Wednesday, December 2, 2009
Late-life depression: Managing mood in patients with vascular disease
Helen Lavretsky, MD, MS, Associate professor of psychiatry, Semel Institute for Neuroscience and Human Behavior, David Geffen School of Medicine at UCLA, Los Angeles, CA
Thomas Meeks, MD, Assistant professor of psychiatry, Division of geriatric psychiatry, VA San Diego Healthcare System, Sam and Rose Stein Institute for Research on Aging, University of California, San Diego
Newly diagnosed major depressive disorder (MDD) in patients age ≥65 often has a vascular component. Concomitant cerebrovascular disease (CVD) does not substantially alter the management of late-life depression, but it may affect presenting symptoms, complicate the diagnosis, and influence treatment outcomes.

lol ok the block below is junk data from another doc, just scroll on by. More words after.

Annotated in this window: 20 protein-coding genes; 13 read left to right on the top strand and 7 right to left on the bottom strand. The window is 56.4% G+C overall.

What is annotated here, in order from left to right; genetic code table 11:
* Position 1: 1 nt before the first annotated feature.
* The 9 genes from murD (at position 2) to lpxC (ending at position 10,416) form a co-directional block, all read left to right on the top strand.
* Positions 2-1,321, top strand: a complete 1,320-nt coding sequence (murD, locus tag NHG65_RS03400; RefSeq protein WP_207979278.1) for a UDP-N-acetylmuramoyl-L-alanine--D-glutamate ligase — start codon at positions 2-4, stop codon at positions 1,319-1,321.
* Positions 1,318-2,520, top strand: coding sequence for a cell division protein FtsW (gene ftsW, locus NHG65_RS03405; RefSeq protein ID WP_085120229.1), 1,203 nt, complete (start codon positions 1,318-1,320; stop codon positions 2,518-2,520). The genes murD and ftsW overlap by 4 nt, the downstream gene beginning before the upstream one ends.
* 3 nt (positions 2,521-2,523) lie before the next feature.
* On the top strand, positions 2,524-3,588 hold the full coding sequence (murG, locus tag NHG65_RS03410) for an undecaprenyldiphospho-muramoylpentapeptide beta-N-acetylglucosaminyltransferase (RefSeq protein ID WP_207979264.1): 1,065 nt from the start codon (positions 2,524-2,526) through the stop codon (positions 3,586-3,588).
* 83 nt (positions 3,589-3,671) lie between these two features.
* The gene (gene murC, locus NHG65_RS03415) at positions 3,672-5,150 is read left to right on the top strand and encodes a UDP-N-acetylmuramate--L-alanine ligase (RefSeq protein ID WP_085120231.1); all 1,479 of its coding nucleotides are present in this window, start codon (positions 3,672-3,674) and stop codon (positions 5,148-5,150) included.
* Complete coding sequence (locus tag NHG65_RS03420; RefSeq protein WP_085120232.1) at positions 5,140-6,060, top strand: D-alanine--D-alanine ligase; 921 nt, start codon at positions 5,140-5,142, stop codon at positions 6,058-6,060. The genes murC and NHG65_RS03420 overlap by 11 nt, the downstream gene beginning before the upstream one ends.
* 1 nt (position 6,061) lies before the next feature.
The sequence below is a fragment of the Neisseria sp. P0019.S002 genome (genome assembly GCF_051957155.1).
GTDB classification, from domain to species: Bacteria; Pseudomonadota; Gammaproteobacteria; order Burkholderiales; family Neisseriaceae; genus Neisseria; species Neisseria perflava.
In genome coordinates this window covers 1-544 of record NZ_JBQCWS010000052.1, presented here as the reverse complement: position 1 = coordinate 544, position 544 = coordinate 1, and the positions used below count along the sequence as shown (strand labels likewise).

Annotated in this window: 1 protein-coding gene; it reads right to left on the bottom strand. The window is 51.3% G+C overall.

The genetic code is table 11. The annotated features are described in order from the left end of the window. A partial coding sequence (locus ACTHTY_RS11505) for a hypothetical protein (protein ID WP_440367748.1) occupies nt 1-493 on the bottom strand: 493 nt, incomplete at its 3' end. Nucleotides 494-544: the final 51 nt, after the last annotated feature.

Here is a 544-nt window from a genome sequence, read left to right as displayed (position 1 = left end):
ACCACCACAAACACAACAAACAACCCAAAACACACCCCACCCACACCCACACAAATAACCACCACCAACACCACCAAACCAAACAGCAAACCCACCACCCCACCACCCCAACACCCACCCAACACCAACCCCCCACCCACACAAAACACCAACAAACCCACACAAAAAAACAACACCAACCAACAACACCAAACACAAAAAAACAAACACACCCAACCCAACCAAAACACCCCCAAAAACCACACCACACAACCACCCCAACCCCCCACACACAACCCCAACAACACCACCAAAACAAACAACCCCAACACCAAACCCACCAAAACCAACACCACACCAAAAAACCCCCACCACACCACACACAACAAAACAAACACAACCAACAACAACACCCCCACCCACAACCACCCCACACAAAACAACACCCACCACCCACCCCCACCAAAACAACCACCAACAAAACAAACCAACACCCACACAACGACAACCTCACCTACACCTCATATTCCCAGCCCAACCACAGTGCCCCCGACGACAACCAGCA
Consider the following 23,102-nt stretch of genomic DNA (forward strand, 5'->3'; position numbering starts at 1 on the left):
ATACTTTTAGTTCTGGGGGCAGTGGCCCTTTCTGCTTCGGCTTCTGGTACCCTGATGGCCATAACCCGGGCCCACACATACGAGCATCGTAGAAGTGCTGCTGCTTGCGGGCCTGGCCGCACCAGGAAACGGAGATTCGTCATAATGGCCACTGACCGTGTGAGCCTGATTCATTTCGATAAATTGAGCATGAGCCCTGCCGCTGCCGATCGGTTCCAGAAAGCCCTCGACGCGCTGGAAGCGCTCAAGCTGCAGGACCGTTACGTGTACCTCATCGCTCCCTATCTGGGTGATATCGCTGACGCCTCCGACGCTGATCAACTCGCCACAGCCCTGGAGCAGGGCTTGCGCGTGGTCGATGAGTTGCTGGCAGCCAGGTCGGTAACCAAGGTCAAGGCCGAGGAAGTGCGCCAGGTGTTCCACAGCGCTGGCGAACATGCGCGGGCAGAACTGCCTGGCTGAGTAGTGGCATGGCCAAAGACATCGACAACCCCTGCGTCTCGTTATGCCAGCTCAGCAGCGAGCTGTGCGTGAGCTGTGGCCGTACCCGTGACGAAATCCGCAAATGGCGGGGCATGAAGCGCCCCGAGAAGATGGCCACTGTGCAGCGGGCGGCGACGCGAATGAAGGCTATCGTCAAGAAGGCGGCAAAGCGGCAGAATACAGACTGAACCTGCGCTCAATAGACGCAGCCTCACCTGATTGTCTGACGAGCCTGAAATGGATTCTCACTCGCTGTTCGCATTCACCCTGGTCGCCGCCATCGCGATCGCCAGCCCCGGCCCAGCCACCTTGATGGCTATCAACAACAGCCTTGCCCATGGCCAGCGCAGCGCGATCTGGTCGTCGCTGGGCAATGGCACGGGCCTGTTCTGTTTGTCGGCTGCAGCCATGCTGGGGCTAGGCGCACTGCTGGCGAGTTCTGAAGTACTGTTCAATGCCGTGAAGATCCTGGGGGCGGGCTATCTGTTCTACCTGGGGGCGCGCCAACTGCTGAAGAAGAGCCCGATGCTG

The relationship between depression and CVD progression remains to be fully explained, and no disease-specific interventions exist to address vascular depression’s pathophysiology. When planning treatment, however, one can draw inferences from existing studies. This article reviews the evidence on late-life depression accompanied by CVD and vascular risk factors, the “vascular depression” concept, and approaches to primary and secondary prevention and treatment.
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